Protests Against Road Toll Turn Violent in Albania

Prime Minister Edi Rama faces calls for resignation while opposition urges civil disobedience after a protest against the imposition of a toll on the highway to Kosovo ended in violence and arrests.
The protests turned violent on March 31. Photo: BIRN/Bashkim Shala.

Albania’s Socialist government faces more protests on Tuesday after dozens of people arrested following a violent protest on Saturday are expected to appear in court accused of violence and arson.

The protest started after the government started implementing a concessionary agreement that includes 2.5-22 euros charge for use of the main road linking Albania to Kosovo.

After the municipal council of Kukes, in northern Albania, called for protests last week, several thousand people appeared on the road on Saturday and clashed with police and burned the booths and offices of the toll road company.

Protesters call the toll on the road unjust, and the practice of Public Private Partnership “theft” in general.

Over the past two nights, police arrested dozens of people and detained some in Kukes and some others in Tirana. Dozens of people organized a protest in Tirana where citizens and civil society activists joined family members in calling for the release of those arrested.

Politicians, journalists, business leaders and citizens have joined a debate over whether the protesters were right in their requests and whether the violence was justified.

Prime Minister Edi Rama reacted first by threatening the protesters, later by promising negotiations and a discount for “frequent users” of the road.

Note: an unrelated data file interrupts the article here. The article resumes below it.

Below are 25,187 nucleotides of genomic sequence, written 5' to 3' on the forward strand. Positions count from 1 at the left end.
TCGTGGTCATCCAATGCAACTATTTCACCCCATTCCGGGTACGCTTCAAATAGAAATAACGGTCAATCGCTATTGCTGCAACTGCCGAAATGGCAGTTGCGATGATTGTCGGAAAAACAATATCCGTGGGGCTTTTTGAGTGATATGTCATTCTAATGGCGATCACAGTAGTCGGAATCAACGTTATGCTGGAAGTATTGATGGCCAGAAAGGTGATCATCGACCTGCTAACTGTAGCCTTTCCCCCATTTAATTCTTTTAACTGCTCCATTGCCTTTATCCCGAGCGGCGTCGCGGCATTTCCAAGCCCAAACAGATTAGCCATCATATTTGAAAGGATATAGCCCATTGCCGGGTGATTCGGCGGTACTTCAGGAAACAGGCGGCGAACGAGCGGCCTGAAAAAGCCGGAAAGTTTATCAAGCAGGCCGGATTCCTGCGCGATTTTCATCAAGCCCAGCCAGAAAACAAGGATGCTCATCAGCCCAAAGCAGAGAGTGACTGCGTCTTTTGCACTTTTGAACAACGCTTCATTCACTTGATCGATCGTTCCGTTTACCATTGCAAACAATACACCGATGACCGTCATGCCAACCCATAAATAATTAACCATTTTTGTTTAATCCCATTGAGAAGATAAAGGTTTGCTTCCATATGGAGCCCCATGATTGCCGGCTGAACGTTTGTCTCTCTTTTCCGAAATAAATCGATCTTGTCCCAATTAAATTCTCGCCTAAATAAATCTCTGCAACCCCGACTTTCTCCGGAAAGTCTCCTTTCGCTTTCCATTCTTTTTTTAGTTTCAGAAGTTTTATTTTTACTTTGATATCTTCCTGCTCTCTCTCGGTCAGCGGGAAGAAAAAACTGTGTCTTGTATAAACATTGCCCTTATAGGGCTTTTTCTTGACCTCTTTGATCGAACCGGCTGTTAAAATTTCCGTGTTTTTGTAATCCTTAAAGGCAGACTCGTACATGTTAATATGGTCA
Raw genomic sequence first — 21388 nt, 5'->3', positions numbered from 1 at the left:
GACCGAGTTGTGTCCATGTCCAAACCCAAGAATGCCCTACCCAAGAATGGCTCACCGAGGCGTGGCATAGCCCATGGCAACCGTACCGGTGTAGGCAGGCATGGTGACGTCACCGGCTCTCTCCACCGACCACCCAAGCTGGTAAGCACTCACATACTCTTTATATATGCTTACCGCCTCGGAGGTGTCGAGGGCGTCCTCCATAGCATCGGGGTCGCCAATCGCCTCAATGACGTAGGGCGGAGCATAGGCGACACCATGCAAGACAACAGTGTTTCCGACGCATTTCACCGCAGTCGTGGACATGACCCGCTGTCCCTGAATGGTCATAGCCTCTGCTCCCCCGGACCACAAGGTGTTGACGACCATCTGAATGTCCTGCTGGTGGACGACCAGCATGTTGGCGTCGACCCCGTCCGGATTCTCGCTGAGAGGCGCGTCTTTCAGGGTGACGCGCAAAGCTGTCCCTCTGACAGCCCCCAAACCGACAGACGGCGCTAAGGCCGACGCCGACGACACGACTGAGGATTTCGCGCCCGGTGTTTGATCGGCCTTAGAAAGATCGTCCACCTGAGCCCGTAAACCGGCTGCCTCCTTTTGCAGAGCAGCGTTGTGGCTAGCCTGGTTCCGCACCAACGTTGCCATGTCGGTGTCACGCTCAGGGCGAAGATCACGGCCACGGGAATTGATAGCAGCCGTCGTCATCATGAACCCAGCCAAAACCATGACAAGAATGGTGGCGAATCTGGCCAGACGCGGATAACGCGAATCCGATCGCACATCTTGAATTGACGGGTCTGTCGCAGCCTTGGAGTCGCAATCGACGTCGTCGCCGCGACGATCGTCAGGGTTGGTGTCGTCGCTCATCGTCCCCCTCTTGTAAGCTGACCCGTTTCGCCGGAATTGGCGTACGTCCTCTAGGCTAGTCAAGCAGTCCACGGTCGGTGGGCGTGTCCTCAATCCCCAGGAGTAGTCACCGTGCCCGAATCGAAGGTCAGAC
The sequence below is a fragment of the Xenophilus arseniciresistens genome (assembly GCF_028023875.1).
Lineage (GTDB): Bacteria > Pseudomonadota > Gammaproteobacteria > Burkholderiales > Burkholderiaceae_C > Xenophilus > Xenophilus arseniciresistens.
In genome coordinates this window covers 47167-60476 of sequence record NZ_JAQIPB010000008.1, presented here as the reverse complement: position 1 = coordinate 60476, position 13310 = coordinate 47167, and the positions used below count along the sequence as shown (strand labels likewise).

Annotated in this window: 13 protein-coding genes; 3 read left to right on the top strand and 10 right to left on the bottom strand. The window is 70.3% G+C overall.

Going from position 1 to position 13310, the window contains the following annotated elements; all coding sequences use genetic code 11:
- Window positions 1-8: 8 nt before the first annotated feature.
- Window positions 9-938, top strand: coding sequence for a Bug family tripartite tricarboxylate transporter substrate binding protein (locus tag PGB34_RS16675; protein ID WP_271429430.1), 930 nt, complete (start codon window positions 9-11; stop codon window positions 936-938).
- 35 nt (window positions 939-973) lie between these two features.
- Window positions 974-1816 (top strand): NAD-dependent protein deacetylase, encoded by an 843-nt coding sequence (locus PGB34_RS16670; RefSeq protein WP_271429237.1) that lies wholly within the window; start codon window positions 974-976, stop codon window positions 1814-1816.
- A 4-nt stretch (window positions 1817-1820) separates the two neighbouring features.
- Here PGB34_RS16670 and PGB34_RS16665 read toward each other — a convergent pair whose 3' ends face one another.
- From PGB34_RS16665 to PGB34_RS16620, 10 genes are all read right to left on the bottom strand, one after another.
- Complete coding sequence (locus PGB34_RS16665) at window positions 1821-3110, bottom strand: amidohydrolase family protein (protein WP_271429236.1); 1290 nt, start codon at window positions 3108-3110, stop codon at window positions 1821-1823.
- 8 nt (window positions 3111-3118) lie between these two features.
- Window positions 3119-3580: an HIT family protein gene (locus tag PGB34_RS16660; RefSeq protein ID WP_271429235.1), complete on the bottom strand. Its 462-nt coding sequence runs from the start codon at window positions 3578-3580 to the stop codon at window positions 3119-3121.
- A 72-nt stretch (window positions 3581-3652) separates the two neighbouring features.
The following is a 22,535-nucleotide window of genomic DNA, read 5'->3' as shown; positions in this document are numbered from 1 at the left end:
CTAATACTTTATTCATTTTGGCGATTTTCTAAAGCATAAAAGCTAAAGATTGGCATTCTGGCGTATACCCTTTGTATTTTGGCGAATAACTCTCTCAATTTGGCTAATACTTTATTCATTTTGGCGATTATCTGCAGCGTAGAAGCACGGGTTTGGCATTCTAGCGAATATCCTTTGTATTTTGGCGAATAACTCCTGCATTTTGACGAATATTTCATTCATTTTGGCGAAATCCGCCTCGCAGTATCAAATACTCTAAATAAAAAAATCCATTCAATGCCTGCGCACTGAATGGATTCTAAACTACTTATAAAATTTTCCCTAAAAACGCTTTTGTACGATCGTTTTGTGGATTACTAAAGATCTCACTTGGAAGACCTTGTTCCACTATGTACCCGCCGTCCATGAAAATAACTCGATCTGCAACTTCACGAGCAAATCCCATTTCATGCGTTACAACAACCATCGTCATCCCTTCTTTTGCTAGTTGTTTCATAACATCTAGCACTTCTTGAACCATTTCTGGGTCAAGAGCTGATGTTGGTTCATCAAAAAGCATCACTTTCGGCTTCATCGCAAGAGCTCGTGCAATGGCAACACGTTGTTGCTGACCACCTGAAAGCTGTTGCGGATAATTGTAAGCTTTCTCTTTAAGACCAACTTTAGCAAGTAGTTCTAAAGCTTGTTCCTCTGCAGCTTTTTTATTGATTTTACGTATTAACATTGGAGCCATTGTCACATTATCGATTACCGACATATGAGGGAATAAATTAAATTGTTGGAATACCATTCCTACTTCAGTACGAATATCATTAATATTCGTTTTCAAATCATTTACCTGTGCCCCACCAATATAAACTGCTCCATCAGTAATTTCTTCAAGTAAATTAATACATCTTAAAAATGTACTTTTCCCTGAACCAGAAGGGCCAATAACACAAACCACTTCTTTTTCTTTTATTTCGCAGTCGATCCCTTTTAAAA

“The barbarian violence against public property and the violent reaction against public order officers in Kukes will receive the deserved answer with the full force of the law,” Rama said immediately after protesters overcome police resistance and burned the booths.

Later, he claimed the money paid by the road users was needed for road maintenance, but that he was ready to negotiate over a discount.

However, many Albanians seem unconvinced. Concessionary agreements are often followed by corruption allegations. Some analysts have called the agreement “a theft” and the owners of the concessionary company “oligarchs”.

Fatos Lubonja, a former political prisoner during communism and an outspoken critic of this and the previous government, called for a boycott of Kastrati company, the fuel retail business that co-owns the road concessionary company.

Protesters claim the toll effectively isolates them since they are unable to pay the five-euros charge for small cars, and there is no effective alternative road.
Artists protesting against another government plan for a concessionary agreement over the National Theatre appeared to support those protesting against the toll road.

“All Albanians have a problem today; they have an irresponsible state and an irresponsible Prime Minister,” Arben Derhemi, an actor, said.

In the first year of his second mandate, Rama is facing perhaps his worst moment, having beaten the opposition in the last elections. The Democratic Party claims it lost the elections thanks to drug money poured into the Rama campaign.

However, the opposition parties are not the only opponents of the road toll. Socialist members of Kukes Municipal Council were also among those protesting against the toll. Rama has said he will expel them from his “political family”.

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